History and progress meet a compromise in South Louisville


by Chelsea Rabideau


Posted on June 12, 2013 at 11:54 PM

Updated Thursday, Jun 13 at 12:01 AM

LOUISVILLE, Ky. (WHAS11) – In an unusual move, the Metro Council stepped in to buy the historic Colonial Gardens, protecting it from demolition, but preserving it for development. The century-old property is across from the Iroquois Amphitheatre.

The run-down building has a rich history. It’s been used as a restaurant, a bar and dance hall, even a zoo. Now, it sits empty.

“It’s just an accident waiting to happen right now,” Rick Coan who lives right up the street from the building said.

People in the neighborhood are anxious to see that change.

“They’re expecting something to happen here because it’s been empty for a long time and it looks bad,” said another neighbor Delphine Edwards. “We’re hoping maybe we can have a new restaurant there.”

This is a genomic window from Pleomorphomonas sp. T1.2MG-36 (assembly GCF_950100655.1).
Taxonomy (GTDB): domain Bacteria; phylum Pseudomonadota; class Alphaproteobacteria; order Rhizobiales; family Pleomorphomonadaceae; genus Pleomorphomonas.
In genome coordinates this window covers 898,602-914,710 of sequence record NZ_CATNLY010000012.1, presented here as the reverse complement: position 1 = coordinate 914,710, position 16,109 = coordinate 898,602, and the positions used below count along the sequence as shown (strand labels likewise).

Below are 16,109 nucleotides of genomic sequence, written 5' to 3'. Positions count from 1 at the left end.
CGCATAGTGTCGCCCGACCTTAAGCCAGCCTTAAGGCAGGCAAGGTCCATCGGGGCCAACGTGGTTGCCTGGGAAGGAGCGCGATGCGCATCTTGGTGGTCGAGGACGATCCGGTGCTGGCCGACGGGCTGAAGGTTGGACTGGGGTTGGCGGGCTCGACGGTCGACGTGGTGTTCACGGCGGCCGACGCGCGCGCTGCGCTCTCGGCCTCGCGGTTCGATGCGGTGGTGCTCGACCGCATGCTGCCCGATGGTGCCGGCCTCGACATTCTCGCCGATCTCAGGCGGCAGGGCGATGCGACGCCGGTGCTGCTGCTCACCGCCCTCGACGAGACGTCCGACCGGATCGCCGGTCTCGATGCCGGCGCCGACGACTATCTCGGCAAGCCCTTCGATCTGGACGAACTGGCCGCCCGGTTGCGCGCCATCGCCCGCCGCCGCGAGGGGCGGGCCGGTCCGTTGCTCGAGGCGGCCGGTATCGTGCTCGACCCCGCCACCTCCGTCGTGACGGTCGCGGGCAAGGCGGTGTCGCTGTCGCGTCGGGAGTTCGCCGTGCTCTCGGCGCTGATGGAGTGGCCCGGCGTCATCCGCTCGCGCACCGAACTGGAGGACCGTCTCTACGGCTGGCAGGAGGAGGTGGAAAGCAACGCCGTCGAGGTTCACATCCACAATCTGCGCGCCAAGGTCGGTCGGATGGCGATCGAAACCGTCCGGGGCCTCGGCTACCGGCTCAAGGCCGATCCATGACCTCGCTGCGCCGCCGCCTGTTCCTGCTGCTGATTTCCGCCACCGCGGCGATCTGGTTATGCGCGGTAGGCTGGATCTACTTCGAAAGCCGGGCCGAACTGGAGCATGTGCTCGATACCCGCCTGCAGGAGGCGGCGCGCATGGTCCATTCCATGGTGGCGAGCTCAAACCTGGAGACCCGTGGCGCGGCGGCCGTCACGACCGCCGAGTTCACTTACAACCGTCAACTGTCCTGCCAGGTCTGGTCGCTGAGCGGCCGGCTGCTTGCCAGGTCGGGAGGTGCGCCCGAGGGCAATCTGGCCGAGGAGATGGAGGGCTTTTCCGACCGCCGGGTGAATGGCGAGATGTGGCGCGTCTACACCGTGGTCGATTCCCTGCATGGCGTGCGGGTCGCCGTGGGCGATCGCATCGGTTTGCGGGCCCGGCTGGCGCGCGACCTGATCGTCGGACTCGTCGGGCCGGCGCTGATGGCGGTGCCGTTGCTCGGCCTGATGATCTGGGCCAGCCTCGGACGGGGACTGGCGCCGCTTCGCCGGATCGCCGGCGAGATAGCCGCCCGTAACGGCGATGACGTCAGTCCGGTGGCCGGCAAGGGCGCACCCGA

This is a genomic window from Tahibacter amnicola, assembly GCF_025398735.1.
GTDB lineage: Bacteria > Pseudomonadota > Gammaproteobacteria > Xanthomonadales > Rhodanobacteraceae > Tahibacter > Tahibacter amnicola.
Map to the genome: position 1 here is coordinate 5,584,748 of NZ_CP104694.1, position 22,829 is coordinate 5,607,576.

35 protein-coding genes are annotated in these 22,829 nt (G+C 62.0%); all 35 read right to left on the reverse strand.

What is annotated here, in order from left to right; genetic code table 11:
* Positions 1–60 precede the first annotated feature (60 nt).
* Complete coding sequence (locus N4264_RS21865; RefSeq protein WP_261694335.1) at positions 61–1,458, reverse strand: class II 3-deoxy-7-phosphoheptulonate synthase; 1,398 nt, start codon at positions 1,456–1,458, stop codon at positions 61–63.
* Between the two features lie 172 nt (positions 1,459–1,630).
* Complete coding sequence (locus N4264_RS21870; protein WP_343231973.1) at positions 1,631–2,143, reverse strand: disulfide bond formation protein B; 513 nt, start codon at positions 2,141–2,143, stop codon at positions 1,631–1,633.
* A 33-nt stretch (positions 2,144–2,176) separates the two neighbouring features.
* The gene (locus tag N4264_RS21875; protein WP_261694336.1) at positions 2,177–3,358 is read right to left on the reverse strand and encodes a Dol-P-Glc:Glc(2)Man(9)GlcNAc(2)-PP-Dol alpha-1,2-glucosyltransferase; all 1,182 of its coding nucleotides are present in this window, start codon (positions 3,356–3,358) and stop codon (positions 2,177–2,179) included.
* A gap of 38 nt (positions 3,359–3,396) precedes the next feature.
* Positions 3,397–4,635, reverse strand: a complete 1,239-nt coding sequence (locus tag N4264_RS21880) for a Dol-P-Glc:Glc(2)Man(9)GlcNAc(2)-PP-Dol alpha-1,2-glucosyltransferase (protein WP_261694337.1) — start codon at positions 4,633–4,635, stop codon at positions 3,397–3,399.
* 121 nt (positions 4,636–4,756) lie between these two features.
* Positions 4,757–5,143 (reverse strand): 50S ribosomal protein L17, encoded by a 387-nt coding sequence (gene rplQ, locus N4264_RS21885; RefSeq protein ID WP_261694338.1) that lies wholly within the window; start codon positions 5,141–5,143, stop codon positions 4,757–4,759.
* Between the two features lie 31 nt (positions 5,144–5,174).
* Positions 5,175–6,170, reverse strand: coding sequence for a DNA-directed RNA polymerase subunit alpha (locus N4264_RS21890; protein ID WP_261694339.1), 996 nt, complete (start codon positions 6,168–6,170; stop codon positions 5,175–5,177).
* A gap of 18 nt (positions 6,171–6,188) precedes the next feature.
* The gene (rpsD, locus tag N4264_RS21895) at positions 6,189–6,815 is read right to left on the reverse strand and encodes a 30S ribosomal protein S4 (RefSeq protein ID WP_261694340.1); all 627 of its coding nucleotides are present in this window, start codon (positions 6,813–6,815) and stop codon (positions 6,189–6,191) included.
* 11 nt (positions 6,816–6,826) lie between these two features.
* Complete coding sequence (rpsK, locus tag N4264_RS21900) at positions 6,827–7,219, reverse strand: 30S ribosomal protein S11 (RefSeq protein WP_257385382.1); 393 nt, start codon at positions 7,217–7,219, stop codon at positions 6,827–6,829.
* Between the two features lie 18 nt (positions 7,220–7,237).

Metro Councilman David Yates ran his campaign on the promise of healthy development in south Louisville.

“If we have a dilapidated building, falling apart, sitting at the corner there, it’s hard to get other people and encourage investments and retail that we’re wanting to bring out here,” he explained.

In an unprecedented move earlier in June, the Metro Council approved the purchase of Colonial Gardens for $430,000. It gives the city the chance to have more control over what becomes of the property.

“I think it’s important to have those safeguards,” Yates said, “The city’s been burned before and we want to be good stewards of the taxpayer’s dollars.”

Once the sale is finalized, they’ll start looking for developers, but, not just any developers.

“We’re looking to have a restaurant, a series of restaurants, particularly. Even a meeting space and a garden in the middle,” Yates said.

Residents we talked to say that’s what they want too.

Delphine Edwards said, “We would hate to have someone knocking it down and having a gas station for instance.”

Yates said they already have three developers interested in submitting bids. If the city can approve a bid by September, crews could break ground within eight or nine months.